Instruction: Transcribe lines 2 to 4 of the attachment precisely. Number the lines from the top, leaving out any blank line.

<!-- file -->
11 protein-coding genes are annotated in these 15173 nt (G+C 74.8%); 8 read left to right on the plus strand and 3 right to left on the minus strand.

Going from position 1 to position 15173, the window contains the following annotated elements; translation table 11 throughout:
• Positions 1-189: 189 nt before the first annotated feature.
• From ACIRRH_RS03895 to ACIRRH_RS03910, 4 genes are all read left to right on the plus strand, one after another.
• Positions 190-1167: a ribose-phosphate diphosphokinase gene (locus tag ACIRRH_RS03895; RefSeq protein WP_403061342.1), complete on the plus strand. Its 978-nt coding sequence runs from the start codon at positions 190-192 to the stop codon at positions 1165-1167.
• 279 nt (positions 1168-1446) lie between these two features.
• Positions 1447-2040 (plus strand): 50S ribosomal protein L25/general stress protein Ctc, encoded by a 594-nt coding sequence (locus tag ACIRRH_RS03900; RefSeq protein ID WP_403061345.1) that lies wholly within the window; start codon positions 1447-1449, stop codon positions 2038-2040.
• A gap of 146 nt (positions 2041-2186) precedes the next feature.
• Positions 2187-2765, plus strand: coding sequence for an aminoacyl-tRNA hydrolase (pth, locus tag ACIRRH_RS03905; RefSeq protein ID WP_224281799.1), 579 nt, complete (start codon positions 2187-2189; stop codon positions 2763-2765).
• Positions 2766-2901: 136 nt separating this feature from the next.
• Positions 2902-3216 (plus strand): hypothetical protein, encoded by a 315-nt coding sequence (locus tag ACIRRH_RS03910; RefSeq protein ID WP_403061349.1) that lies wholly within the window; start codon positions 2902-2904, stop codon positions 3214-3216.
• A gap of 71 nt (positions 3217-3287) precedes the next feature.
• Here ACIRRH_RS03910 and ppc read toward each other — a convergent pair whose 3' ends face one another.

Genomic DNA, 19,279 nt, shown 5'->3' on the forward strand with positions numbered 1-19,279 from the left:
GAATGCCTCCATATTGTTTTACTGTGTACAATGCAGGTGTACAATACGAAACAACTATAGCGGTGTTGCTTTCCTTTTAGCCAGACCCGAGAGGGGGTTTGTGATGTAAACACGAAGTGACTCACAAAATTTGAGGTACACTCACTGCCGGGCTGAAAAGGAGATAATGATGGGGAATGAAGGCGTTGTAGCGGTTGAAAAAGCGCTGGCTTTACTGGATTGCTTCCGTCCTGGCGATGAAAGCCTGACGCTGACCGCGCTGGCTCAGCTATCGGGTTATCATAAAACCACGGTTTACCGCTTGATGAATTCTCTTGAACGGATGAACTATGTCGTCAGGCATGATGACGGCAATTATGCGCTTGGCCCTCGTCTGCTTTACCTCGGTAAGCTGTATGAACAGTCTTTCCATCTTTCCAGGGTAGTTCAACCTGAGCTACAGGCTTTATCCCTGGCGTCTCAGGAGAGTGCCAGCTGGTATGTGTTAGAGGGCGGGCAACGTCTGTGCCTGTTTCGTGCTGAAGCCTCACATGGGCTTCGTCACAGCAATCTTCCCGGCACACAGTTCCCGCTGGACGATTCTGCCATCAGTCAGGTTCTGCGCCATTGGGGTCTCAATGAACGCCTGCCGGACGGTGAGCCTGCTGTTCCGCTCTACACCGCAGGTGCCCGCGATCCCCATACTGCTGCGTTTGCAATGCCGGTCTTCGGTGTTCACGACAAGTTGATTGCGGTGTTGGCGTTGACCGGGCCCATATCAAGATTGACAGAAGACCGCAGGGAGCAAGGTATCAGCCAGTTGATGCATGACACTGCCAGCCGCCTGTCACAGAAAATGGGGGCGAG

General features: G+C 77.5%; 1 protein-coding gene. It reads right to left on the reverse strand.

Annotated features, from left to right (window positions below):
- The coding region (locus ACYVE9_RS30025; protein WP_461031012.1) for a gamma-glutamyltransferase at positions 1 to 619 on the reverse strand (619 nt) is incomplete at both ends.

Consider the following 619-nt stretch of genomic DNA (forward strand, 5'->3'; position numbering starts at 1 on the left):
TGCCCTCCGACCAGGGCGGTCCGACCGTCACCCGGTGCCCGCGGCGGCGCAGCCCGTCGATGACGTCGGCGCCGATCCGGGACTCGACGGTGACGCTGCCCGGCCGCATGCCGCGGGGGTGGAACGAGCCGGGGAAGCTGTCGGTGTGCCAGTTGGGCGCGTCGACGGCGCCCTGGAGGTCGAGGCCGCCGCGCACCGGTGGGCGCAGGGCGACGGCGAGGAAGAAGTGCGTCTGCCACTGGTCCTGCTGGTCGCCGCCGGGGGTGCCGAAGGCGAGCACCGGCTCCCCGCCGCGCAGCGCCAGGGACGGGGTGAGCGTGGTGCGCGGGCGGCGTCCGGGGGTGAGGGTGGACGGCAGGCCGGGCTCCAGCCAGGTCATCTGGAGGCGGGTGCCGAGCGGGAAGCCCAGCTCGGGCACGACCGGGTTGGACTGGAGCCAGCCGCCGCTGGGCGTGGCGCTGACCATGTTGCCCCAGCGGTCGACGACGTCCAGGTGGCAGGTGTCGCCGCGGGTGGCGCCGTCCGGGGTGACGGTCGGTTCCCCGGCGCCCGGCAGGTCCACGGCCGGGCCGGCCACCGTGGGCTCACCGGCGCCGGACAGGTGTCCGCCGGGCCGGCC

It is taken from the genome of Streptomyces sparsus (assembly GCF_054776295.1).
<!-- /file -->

Going from position 1 to position 15173, the window contains the following annotated elements; translation table 11 throughout:
• Positions 1-189: 189 nt before the first annotated feature.
• From ACIRRH_RS03895 to ACIRRH_RS03910, 4 genes are all read left to right on the plus strand, one after another.